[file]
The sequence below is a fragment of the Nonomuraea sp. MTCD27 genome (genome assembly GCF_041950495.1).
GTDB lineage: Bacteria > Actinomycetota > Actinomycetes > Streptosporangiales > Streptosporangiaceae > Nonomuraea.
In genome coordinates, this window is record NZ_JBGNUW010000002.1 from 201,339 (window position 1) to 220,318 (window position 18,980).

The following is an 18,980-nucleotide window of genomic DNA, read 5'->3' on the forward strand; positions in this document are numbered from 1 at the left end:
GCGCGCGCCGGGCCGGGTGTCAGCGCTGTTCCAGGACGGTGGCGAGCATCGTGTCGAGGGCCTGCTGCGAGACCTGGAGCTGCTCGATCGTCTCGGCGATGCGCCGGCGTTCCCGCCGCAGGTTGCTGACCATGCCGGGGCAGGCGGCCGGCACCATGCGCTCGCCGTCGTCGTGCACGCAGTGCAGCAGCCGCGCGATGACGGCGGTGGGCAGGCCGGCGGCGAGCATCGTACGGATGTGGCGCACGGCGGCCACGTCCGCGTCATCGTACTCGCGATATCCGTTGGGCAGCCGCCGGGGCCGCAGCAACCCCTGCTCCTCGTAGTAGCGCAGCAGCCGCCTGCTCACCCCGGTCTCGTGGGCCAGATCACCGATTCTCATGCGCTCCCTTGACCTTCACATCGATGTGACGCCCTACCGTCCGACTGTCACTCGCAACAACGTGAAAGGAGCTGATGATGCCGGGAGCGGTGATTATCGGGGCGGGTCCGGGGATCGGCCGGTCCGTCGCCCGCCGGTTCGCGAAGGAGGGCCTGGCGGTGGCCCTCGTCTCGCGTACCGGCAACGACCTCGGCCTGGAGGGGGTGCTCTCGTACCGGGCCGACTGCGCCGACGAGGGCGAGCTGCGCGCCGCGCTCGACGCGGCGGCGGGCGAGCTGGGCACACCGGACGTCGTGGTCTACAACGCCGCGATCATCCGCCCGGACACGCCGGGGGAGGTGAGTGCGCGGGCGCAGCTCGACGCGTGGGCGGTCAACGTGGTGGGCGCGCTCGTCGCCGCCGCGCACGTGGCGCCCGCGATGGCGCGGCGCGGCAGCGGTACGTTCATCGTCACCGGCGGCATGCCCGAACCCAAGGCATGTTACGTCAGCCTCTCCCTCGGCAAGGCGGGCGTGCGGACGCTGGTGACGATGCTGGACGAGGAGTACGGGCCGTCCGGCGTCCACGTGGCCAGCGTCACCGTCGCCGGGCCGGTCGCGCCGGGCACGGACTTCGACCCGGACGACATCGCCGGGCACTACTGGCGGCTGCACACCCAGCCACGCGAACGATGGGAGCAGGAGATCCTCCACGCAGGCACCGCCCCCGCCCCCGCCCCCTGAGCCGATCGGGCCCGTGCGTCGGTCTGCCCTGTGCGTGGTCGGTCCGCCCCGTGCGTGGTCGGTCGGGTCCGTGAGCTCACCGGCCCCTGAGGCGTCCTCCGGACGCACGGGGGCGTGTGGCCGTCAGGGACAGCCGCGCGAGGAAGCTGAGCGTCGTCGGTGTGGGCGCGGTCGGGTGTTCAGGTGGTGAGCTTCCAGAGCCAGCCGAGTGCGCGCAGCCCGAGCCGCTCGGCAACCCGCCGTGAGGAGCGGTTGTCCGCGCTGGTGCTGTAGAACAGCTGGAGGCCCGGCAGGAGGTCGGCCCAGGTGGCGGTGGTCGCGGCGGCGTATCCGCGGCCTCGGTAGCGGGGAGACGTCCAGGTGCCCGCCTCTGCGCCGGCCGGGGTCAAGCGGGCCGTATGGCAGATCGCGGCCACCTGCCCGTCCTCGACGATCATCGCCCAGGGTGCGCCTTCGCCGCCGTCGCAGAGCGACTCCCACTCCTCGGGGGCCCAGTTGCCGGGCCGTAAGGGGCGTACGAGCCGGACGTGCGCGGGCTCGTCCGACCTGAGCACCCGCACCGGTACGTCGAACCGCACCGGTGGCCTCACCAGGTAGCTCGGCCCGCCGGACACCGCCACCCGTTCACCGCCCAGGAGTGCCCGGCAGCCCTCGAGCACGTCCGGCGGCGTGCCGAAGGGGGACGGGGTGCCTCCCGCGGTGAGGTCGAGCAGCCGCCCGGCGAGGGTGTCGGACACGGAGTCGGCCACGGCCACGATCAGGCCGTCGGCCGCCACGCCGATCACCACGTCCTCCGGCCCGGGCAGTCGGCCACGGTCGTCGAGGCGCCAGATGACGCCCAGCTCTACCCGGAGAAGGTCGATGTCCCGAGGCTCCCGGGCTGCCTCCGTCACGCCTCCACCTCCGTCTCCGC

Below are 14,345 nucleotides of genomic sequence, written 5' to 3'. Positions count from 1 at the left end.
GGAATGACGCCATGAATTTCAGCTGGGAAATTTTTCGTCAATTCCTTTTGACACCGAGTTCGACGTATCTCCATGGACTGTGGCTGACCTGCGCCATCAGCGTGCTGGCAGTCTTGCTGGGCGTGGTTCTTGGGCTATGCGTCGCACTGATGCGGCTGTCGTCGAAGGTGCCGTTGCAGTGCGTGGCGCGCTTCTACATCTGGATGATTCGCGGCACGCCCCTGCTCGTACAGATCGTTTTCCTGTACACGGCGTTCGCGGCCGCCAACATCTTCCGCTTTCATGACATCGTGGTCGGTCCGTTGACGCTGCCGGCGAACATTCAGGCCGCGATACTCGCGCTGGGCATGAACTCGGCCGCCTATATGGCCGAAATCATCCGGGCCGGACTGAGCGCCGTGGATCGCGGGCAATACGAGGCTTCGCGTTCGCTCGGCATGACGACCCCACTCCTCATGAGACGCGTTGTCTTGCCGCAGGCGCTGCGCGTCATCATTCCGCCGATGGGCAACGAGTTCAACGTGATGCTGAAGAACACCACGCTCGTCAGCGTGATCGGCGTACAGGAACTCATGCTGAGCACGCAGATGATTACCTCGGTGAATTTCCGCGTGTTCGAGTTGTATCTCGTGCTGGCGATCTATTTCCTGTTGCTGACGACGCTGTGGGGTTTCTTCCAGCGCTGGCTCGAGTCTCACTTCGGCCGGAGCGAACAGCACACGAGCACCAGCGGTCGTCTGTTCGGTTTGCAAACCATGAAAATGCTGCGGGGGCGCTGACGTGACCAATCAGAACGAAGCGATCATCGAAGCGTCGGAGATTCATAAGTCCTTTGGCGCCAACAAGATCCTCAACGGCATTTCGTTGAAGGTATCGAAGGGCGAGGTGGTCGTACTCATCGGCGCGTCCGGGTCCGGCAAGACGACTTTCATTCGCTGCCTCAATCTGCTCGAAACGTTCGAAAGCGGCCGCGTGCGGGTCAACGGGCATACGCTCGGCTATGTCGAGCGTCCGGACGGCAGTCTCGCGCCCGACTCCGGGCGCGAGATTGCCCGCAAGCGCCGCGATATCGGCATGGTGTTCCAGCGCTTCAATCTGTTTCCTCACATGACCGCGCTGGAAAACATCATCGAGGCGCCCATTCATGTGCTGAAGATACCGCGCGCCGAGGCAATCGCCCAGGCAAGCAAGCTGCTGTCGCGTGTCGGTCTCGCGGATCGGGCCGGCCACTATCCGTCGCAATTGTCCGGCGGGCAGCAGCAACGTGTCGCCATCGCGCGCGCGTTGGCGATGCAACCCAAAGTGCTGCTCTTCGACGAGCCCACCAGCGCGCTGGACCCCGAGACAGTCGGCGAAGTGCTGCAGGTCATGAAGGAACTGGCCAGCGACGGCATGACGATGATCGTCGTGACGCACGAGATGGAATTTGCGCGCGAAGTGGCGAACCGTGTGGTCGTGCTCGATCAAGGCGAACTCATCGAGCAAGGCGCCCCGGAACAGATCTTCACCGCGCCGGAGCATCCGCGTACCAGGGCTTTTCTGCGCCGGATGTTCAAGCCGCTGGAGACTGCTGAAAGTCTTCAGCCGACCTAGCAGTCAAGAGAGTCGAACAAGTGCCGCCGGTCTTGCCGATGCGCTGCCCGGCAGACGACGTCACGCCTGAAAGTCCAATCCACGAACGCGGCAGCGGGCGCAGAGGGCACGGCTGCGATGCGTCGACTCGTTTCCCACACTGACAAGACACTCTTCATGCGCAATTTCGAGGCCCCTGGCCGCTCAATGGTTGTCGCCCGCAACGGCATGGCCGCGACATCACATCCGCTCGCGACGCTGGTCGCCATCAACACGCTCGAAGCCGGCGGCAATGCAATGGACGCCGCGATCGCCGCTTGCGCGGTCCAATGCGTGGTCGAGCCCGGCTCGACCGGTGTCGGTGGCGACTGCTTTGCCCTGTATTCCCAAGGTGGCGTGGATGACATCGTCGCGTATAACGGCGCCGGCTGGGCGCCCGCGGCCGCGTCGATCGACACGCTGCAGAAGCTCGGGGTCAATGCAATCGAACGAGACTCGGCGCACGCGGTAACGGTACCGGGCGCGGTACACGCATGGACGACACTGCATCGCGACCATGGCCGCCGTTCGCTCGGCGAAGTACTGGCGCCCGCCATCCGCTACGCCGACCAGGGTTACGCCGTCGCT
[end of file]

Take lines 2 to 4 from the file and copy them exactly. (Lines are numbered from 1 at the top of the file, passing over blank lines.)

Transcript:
GTDB lineage: Bacteria > Actinomycetota > Actinomycetes > Streptosporangiales > Streptosporangiaceae > Nonomuraea.
In genome coordinates, this window is record NZ_JBGNUW010000002.1 from 201,339 (window position 1) to 220,318 (window position 18,980).

The following is an 18,980-nucleotide window of genomic DNA, read 5'->3' on the forward strand; positions in this document are numbered from 1 at the left end: